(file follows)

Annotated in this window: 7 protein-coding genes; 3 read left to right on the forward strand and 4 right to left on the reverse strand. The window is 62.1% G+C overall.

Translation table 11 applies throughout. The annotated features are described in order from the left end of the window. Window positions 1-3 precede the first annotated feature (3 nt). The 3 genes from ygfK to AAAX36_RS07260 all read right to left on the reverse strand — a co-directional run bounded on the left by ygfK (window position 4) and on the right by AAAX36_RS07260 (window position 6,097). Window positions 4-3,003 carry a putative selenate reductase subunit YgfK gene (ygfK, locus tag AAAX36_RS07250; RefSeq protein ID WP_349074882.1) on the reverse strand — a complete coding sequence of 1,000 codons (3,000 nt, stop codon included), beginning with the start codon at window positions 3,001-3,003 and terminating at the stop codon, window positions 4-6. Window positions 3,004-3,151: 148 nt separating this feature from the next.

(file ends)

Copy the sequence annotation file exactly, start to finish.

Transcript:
Annotated in this window: 7 protein-coding genes; 3 read left to right on the forward strand and 4 right to left on the reverse strand. The window is 62.1% G+C overall.

Translation table 11 applies throughout. The annotated features are described in order from the left end of the window. Window positions 1-3 precede the first annotated feature (3 nt). The 3 genes from ygfK to AAAX36_RS07260 all read right to left on the reverse strand — a co-directional run bounded on the left by ygfK (window position 4) and on the right by AAAX36_RS07260 (window position 6,097). Window positions 4-3,003 carry a putative selenate reductase subunit YgfK gene (ygfK, locus tag AAAX36_RS07250; RefSeq protein ID WP_349074882.1) on the reverse strand — a complete coding sequence of 1,000 codons (3,000 nt, stop codon included), beginning with the start codon at window positions 3,001-3,003 and terminating at the stop codon, window positions 4-6. Window positions 3,004-3,151: 148 nt separating this feature from the next.